SUPER GT plans to reduce cornering speeds for safety after major crash

17 Astemo nsx GT Motul Atech (

17 Astemo nsx GT Motul Atech (

In the wake of the serious crash involving Naoki Yamamoto during a SUPER GT race, series organizers are planning to revise sporting and technical regulations to improve safety. Yamamoto sustained serious neck and spinal cord injuries following a collision with another car, which resulted in his car crashing into the barriers. The incident has raised concerns about cornering speeds in the series.

The series organizers aim to address safety concerns by reducing cornering speeds. While major changes to technical regulations might not occur until the introduction of the next generation of GT500 cars, likely in 2028 or ’29, the organizers plan to make immediate changes to enhance safety.

To address the issue of cornering speeds, a “tyre working group” has been established to discuss safety improvements. Reducing cornering speeds can be a challenge due to SUPER GT’s tire competition, but tire manufacturers believe that developing “wide range” tires with a larger operating window could naturally lead to reduced cornering speeds.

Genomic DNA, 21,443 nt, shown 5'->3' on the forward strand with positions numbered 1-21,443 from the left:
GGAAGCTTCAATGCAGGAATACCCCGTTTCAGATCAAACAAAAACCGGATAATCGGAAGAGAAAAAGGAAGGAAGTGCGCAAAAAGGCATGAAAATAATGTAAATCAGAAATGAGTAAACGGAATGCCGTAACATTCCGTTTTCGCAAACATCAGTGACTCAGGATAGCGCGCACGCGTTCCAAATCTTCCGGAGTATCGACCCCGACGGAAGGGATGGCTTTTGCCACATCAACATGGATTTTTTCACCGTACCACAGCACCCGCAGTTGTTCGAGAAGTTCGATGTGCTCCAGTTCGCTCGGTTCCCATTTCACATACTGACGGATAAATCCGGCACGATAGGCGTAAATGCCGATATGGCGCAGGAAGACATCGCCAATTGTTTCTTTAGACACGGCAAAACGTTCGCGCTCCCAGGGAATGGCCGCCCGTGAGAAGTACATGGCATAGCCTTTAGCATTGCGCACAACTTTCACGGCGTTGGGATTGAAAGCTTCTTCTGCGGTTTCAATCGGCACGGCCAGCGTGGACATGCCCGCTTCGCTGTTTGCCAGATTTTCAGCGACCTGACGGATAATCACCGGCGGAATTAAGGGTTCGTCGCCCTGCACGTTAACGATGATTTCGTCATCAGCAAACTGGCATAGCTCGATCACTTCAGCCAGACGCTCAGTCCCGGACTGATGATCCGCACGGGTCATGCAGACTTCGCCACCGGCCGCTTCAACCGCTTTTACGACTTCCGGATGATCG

Additionally, the organizers intend to promote the use of turn signals, which are currently not mandatory in the series, to indicate drivers’ intentions to pit. They are considering measures such as extending the white line denoting the pit entrance to encourage drivers planning to pit to hold a tight inside line.

The incident involving Naoki Yamamoto is the second major incident in the series this year due to misunderstandings between GT500 and GT300 cars, emphasizing the need for safety improvements.

SUPER GT chairman Masaaki Bandoh reaffirmed the importance of mixed-class racing, asserting that the series should continue to run with two classes together. He dismissed suggestions to run separate races for the two divisions, emphasizing the unique challenge of mastering racing with cars of different speeds in the same race. The goal is to develop both the GT500 and GT300 classes and maintain the series’ recognized identity.